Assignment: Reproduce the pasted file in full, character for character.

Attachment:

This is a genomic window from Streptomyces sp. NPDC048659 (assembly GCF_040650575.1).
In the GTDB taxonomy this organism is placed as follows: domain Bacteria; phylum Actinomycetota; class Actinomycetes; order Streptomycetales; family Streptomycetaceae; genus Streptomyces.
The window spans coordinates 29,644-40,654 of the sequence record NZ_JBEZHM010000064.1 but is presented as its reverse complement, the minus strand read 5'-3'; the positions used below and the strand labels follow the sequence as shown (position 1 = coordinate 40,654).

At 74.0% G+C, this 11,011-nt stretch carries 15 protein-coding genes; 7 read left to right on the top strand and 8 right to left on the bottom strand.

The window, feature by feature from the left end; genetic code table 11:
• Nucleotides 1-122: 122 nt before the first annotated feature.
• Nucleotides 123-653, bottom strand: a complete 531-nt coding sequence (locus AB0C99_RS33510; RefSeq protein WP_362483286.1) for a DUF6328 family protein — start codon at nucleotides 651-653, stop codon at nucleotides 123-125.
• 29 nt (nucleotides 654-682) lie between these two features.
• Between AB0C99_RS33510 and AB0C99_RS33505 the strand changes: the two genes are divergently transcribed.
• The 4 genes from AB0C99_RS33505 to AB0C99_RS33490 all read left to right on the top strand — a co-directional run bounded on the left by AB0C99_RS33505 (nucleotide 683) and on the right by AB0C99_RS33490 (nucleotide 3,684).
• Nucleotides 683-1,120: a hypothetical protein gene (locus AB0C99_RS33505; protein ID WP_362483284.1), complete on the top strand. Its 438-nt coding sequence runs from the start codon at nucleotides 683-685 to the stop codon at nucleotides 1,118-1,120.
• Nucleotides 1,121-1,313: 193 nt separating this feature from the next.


This is a genomic window from Streptomyces sp. NPDC048659 (assembly GCF_040650575.1).
In the GTDB taxonomy this organism is placed as follows: domain Bacteria; phylum Actinomycetota; class Actinomycetes; order Streptomycetales; family Streptomycetaceae; genus Streptomyces.
The window spans coordinates 29,644-40,654 of the sequence record NZ_JBEZHM010000064.1 but is presented as its reverse complement, the minus strand read 5'-3'; the positions used below and the strand labels follow the sequence as shown (position 1 = coordinate 40,654).

At 74.0% G+C, this 11,011-nt stretch carries 15 protein-coding genes; 7 read left to right on the top strand and 8 right to left on the bottom strand.

The window, feature by feature from the left end; genetic code table 11:
• Nucleotides 1-122: 122 nt before the first annotated feature.
• Nucleotides 123-653, bottom strand: a complete 531-nt coding sequence (locus AB0C99_RS33510; RefSeq protein WP_362483286.1) for a DUF6328 family protein — start codon at nucleotides 651-653, stop codon at nucleotides 123-125.
• 29 nt (nucleotides 654-682) lie between these two features.
• Between AB0C99_RS33510 and AB0C99_RS33505 the strand changes: the two genes are divergently transcribed.
• The 4 genes from AB0C99_RS33505 to AB0C99_RS33490 all read left to right on the top strand — a co-directional run bounded on the left by AB0C99_RS33505 (nucleotide 683) and on the right by AB0C99_RS33490 (nucleotide 3,684).
• Nucleotides 683-1,120: a hypothetical protein gene (locus AB0C99_RS33505; protein ID WP_362483284.1), complete on the top strand. Its 438-nt coding sequence runs from the start codon at nucleotides 683-685 to the stop codon at nucleotides 1,118-1,120.
• Nucleotides 1,121-1,313: 193 nt separating this feature from the next.